The environmental criteria focus on reducing the negative impacts on the environment by controlling the use of chemicals, reducing the water waste and air pollution and banning processes that are harmful to the environment or human health (chlorine bleaching, for instance).
It is relatively new - Fairtrade introduced this standard in 2016 and they explained that certifying the supply chain would take some time due to its complexity.22 And it did - just earlier this year (2020) Fairtrade certified the first sewing factory with their Fairtrade Textile Standard.23
The Fairtrade Textile Standard was already subject to some criticism. A supply chain can have the Fairtrade Textile Standard certification even before its workers receive living wages (but it needs to meet the other criteria).24,25 Companies need to include a claim regarding their progress in this aspect - this claim is optional on the packaging but compulsory for all off-pack uses. They have six years for actually implementing a living wage for the workers - but there is no guarantee that the company stays with its supplier when the prices go up.
© Fair Wear Foundation
Fair Wear Foundation is a non-profit organization with one goal: to improve conditions for workers in garment factories.26 It is often viewed as a certification but that’s not actually the case - FWF offers membership to brands. The membership criteria focus specifically on labour standards in the garment industry.
The member brands strive to influence the factories that produce their textiles to ensure fair working conditions for the workers by adhering to a code of conduct based on the International Labour Organization's criteria.27
These criteria include: no forced labour or child labour, no discrimination or unreasonable working hours, the right to form trade unions and have a legal employment contract, a living wage and safe and healthy working conditions.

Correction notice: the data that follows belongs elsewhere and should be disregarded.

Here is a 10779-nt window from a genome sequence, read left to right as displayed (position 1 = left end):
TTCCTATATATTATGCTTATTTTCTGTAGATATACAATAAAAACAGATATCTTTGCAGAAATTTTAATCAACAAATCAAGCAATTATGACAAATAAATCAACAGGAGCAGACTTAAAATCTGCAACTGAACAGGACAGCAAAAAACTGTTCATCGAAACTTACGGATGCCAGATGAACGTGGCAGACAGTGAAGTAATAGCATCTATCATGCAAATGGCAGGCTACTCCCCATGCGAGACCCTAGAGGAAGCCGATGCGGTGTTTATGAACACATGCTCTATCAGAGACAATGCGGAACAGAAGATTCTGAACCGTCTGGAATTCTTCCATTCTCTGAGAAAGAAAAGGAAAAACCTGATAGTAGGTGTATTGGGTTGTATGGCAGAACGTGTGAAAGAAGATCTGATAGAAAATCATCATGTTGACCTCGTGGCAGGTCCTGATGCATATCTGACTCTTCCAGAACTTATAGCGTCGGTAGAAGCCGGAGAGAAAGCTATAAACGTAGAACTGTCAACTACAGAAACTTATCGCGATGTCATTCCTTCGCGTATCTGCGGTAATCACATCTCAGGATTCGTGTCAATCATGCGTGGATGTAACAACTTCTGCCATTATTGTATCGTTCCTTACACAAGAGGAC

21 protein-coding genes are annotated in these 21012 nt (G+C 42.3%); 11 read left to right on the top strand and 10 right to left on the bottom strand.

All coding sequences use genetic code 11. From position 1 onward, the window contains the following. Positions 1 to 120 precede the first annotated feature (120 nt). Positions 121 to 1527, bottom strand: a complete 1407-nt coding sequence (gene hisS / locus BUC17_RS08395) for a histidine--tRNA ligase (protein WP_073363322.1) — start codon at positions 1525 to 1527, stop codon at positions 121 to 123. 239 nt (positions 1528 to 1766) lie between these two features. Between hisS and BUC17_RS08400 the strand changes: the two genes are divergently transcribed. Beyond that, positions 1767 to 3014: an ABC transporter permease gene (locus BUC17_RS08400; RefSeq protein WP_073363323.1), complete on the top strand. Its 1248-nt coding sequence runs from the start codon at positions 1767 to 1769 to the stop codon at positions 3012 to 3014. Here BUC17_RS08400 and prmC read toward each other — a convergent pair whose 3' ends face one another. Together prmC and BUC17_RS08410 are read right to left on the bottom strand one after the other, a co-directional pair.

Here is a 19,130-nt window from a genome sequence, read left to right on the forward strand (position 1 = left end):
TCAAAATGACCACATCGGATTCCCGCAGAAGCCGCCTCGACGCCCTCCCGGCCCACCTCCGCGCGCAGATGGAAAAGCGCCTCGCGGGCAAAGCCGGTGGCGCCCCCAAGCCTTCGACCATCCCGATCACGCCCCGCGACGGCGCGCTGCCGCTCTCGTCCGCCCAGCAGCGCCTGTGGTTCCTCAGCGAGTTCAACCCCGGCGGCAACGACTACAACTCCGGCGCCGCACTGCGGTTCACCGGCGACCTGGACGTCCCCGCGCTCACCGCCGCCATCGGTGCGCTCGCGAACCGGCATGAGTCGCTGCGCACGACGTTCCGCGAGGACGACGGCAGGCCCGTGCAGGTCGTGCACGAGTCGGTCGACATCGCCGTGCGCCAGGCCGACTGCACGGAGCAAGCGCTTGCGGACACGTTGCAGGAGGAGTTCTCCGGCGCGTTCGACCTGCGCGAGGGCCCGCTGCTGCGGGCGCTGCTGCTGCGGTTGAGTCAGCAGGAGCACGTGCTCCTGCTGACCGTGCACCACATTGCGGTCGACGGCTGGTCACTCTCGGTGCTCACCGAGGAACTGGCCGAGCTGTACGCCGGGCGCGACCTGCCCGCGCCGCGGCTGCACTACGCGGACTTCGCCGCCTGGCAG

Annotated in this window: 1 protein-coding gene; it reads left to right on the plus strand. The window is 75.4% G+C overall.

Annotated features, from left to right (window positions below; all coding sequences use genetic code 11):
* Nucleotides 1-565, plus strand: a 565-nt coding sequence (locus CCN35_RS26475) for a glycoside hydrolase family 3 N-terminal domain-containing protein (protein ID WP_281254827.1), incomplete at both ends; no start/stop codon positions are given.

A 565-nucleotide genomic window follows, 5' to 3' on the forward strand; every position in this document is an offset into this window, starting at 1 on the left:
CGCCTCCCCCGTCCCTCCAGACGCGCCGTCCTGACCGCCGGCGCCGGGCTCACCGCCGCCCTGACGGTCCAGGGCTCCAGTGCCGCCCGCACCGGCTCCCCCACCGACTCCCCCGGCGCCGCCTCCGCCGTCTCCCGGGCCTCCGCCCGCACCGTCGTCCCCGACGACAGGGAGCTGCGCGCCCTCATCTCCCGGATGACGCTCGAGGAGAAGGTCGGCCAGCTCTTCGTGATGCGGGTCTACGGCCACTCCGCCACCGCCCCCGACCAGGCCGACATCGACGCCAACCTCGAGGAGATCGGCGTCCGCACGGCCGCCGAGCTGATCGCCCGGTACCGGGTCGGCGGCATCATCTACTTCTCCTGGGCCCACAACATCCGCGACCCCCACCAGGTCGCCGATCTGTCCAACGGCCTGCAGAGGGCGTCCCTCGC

A brand does not have to perform perfectly to start working with FWF.28,29 However, only brands that fall into the category “Leader” can use the FWF logo. FWF offers guidance to brands and highlights areas where they can make changes with the greatest impact. Then, FWF reviews brands' activities and assesses, for instance, whether the plan for improvement is realistic or whether a problem that was detected in a previous assessment was successfully resolved.
Factory audits ensure that FWF knows what is happening in factories. Based on the findings, brands receive recommendations on what to improve. Moreover, factory training sessions ensure that workers are aware of what safe and working conditions are and when there is a problem, they can use the complaints helpline to report an issue.
Even though there are independent third-parties involved in the monitoring process, it is mainly up to the brand to solve its problems. Therefore, a lot of changes and improvements depend on the brand itself which means the changes might not be actually happening.30
This is quite different from the certification programs that are not based on membership. Let's take the EU Ecolabel as an example: for a product to receive the EU Ecolabel, it is necessary that the standards are already met whereas FWF expects improvements over time.
It cannot be emphasized enough that FWF does not certify brands as “X% fair”. This means that FWF membership alone is far from indicating the actual status of the company's fair policies.27 However, FWF reports on its member brands and their performance so you can make more informed decisions by checking their reports.
© Global Organic Textile Standard
The Global Organic Textile Standard is a certificate for textiles made from organic fibres. This certification requires compliance with high-level environmental criteria as well as social criteria.31
The environmental criteria were designed to ensure the organic status of textile from processing of the raw materials, through manufacturing up to packaging and labelling.
The GOTS certification may apply to only one step of the process. This means that textile is only fully GOTS certified if all steps of the process have the GOTS certification. To make sure that companies comply with GOTS' criteria, a dual system that consists of on-site auditing and residue testing was developed.